Since Hassan Rouhani was elected Iran’s president in June 2013, relations between Iran and the United States have significantly improved – though they remain very fragile. To explain why, most analysts point to the new commitment both sides have brought to resolving the longstanding deadlock over Iran’s nuclear programme.
That’s undoubtedly a factor – but equally, one of the crucial building blocks in the new constructive dialogue was that both sides broadly agreed that US policy in the Middle East failed because it was overly militarised. The Obama administration had the advantage of accepting that invading Iraq in 2003 was a disastrous mistake that must never be repeated. In short: the chances of a real thaw while the US was actively engaged in military action in Iran’s back yard were zero. Engagement was most likely to succeed if pursued by a US administration, probably in its second term, concurrently trying to reduce the American footprint in the Persian Gulf.
This means that Obama’s new commitment to a military solution against Islamic State (IS) could seriously undermine an even more important foreign policy goal: preventing a nuclear-armed Iran, a prospect that has often been characterised as the single gravest threat to global security.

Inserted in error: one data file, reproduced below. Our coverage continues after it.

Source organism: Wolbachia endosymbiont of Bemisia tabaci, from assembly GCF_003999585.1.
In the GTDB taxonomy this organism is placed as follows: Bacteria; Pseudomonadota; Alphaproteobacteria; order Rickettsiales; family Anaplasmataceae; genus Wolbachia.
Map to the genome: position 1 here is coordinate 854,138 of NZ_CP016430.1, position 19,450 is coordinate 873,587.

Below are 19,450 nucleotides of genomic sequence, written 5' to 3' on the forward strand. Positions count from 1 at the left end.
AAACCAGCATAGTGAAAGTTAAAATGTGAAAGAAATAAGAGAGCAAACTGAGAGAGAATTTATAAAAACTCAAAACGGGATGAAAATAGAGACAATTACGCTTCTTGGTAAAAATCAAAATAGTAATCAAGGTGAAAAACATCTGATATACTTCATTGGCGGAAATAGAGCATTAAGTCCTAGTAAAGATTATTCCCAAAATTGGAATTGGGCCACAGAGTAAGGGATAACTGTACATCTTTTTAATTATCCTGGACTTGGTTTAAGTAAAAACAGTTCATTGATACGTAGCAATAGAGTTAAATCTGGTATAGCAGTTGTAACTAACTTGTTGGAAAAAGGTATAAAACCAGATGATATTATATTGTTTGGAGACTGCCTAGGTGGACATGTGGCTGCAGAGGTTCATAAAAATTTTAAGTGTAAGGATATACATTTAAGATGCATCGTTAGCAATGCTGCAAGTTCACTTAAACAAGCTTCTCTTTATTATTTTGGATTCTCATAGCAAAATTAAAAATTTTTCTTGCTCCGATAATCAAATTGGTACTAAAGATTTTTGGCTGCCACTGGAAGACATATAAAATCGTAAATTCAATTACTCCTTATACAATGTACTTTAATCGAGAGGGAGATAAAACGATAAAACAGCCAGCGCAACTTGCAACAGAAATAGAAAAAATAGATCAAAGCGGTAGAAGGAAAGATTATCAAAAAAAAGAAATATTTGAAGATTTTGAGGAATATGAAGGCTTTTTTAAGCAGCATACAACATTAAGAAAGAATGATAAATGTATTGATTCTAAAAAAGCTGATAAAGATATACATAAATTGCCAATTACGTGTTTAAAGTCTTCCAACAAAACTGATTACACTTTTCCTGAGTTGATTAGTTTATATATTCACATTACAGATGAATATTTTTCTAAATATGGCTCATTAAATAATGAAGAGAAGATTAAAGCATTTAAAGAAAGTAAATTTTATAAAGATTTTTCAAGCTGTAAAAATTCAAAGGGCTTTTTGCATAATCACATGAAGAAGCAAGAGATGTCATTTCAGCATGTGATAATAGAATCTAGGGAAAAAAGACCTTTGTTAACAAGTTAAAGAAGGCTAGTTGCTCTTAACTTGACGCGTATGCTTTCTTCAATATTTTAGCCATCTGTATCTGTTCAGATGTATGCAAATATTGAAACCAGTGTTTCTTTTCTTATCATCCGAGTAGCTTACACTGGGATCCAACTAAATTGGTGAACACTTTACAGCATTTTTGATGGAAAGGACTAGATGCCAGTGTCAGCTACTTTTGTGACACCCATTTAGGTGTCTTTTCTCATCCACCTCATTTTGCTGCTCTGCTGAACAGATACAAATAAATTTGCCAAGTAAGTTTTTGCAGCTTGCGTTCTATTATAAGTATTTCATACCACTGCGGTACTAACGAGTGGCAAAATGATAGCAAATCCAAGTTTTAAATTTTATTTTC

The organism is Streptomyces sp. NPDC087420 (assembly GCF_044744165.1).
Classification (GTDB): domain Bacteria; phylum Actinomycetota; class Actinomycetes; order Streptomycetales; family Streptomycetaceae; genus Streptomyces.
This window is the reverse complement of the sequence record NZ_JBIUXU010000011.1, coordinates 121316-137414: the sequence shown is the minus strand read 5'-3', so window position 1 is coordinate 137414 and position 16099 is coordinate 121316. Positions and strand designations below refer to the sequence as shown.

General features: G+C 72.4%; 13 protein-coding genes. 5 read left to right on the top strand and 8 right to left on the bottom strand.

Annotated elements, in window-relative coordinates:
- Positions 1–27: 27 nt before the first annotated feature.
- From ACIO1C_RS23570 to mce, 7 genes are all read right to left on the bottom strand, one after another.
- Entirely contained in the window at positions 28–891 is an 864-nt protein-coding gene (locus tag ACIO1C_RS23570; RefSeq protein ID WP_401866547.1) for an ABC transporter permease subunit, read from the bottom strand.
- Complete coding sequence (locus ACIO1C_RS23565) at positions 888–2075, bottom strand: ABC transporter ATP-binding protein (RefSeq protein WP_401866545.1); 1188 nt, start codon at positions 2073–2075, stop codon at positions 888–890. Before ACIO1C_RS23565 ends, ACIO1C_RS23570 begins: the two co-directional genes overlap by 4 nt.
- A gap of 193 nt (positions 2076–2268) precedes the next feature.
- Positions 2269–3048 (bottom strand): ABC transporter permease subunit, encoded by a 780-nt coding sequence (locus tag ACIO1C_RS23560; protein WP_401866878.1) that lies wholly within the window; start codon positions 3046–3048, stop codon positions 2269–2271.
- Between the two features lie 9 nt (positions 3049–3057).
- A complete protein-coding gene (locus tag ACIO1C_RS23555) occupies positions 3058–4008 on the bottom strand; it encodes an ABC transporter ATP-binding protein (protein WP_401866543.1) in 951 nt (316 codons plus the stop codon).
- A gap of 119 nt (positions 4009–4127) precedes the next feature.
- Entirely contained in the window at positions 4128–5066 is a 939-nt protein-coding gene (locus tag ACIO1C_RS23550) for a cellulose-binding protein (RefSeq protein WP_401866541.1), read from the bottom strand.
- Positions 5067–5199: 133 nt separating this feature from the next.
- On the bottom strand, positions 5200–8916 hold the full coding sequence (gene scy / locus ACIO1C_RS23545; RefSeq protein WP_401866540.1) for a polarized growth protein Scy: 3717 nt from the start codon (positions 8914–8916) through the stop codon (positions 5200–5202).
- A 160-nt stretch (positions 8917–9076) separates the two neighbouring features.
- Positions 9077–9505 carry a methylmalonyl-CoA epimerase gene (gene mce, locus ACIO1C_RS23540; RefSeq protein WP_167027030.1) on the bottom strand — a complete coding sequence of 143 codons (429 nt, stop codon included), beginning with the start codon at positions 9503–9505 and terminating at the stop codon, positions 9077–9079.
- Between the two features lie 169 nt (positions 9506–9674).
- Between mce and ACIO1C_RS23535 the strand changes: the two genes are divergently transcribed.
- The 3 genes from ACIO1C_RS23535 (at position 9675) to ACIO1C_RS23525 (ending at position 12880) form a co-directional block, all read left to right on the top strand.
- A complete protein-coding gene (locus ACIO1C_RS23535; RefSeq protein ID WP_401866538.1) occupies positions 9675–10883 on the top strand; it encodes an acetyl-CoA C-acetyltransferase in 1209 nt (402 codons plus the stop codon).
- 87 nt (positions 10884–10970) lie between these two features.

Both the Obama and Rouhani administrations have critical interests in protecting the critical nuclear negotiations from the tectonic shifts at work in the Middle East. For Obama, failure to resolve the nuclear issue would jeopardise what might be his only indisputable foreign policy legacy.
Rouhani, meanwhile, has staked his presidency on ending the international sanctions that have long threatened to completely cripple Iran. And both sides are desperate to avoid anything that might stir up their respective domestic hardliners, who oppose any sort of rapprochement.
The brutal civil war in Syria, in which Iran has supported Bashar al-Assad while the US has backed the opposition, has been a major test for whether external events would disrupt US-Iranian diplomacy. US military intervention against a Syrian military backed by Iranian-supplied firepower and Iranian special forces would have almost certainly ended what was an increasingly promising diplomatic process.